An agile tester guides the entire product development team in a way that ensures that features of the product and the product as a whole behave as intended and without bugs. Agile testers work with product owners and other stakeholders to get a clear and common understanding of each feature in a way that everyone on the team is speaking the same language. An important step in this understanding is communicating how we know when a feature is done. We do this by fleshing out enough examples so that each feature can be tested for functional completeness as it's developed.
The tester does additional exploratory testing of the feature as soon as there is enough to be tested and again at least once again after the feature is complete. The purpose of the exploratory testing is: 1) to understand the feature and how it is implemented, 2) to find additional or unexpected behavior, and 3) to refine and define additional testcases for the feature. Unexpected features are discussed with the developer and product owner before deciding what to do about them. Often they are simply refinements on the original idea but they can also be either needed or unneeded additional functionality. Sometimes they are also just plain bugs. By addressing these refinements and making sure they are what the product owner or customer wants, we minimize the risk of creating the wrong product. By testing early and often, we provide as early feedback to programmers and other stakeholders about whether the feature is on track or not. By further developing testcases based on our exploratory testing, we define the intended product behavior and have regression tests to make sure the feature stays as defined. In short, we create an "executable specificaton" of the intended product behavior through a suite of tests based on input from the product owner or customer.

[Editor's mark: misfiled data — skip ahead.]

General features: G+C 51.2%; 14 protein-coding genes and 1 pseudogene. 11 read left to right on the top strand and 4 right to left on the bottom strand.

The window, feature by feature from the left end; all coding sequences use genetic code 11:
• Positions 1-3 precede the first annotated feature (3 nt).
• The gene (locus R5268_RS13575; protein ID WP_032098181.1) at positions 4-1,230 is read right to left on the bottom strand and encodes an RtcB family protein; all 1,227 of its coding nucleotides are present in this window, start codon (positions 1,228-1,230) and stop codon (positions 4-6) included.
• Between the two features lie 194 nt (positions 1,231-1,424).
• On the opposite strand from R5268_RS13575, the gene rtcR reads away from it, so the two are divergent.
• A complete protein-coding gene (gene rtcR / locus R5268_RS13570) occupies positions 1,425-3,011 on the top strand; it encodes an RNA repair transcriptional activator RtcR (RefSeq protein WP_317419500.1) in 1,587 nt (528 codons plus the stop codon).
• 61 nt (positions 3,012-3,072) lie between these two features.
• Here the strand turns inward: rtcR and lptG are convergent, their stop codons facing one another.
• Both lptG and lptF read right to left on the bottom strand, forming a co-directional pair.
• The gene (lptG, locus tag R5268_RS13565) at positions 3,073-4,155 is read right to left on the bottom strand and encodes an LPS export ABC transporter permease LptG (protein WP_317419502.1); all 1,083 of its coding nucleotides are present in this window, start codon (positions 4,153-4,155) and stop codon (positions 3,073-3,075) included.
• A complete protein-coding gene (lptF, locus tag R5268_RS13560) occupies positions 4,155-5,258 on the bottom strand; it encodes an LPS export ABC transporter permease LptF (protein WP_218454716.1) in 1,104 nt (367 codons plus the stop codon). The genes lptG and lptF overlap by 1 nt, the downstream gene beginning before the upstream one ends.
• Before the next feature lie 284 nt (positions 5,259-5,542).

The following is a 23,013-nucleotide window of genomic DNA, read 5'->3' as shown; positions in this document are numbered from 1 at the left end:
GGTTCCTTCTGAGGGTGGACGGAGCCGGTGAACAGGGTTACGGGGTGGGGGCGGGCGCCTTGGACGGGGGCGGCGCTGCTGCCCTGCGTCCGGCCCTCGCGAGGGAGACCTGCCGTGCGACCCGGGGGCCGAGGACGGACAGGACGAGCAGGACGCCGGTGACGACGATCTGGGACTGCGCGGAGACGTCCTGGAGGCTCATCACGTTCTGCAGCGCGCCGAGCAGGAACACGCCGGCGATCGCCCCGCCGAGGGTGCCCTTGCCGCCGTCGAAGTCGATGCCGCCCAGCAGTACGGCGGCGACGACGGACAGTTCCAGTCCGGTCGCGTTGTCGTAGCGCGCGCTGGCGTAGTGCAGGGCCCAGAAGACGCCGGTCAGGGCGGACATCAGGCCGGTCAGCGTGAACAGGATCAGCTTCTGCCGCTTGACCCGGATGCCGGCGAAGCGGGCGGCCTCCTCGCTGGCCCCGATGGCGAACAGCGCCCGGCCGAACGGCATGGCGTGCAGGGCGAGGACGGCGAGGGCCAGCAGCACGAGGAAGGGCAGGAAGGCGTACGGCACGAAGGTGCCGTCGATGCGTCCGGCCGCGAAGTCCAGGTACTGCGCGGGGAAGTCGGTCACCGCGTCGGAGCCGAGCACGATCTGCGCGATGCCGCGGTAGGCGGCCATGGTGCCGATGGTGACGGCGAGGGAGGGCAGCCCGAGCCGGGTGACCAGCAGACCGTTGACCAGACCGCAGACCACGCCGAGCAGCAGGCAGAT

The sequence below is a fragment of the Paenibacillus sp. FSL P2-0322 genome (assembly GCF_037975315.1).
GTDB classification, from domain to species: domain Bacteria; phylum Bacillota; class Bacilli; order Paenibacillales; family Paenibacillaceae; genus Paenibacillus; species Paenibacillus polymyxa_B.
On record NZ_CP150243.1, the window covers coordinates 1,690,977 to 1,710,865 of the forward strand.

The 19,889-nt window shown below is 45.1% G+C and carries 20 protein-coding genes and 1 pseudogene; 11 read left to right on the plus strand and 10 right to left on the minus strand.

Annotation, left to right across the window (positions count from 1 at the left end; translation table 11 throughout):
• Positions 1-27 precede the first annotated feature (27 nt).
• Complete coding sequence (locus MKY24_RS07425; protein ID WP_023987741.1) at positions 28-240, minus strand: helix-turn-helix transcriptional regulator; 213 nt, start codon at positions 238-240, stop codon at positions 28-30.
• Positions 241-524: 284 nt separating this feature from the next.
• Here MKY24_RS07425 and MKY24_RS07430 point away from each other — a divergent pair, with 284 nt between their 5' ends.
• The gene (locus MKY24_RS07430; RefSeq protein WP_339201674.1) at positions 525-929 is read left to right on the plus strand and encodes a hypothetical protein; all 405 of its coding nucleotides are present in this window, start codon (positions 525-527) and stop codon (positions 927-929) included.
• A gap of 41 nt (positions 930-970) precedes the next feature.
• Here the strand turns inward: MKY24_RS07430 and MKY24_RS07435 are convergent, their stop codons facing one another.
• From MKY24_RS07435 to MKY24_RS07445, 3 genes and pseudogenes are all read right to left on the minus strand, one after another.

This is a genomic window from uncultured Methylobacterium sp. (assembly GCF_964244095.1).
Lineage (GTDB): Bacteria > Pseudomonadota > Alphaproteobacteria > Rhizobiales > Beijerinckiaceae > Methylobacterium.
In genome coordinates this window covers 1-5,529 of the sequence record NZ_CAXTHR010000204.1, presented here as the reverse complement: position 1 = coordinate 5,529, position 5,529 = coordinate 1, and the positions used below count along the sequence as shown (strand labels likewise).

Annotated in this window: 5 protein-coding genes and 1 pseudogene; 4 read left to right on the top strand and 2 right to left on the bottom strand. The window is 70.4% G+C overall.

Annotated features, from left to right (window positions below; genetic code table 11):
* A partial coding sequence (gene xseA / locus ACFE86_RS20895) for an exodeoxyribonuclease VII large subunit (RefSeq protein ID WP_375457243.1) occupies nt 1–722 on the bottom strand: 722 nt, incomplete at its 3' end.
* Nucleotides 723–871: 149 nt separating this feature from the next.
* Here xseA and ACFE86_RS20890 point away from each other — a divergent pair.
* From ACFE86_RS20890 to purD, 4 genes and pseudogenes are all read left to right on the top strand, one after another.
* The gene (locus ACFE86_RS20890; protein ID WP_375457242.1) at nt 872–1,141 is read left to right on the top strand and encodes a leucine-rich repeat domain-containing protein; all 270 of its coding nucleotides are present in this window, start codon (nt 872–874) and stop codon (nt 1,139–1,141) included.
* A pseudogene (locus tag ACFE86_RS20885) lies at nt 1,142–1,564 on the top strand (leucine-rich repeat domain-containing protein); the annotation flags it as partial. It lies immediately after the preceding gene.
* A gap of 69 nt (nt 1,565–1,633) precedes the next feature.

As testers, we are also responsible for ensuring that non-functional requirements (performance, scalability, security, usability, and etc.) are also met. These roles do not change from traditional testing except that we raise these issues as stories are selected for each iteration and we add stories for these requirements so they are condidered during implementation and testing of the remaining feature set.
How does agile testing differ from traditional software testing?
The major difference is that smaller sets of functionality are planned at a time and this increases the liklihood that the features are implemented exactly as planned. Because the "requirements" exist in the form of tests, it is easy to tell whether the software is meeting the specification or not. The tests still have to be understandable by non-programmers if they are going to be effective as software specification. This means a different style of writing tests. (An example of this different style of tests in described in the next "Resources" section of my website.
Can agile testing be done on non-agile development projects?
Sure, and this can be a way to help teams see the value of agile projects in general. You may run into problems where people see the tests becoming out of sync with the requirements (because the requirements are more static and less often updated if at all). Agile testing more clearly documents such differences and provides a means for resolving these differences. If reqirements are wrong and not fixed, and you code to these requirements, you may end up delivering a product that meets the requirements but not the actual customer needs. If the team wants to move to agile development, testing in an agile way can help the team to understand the benefits ahead of time.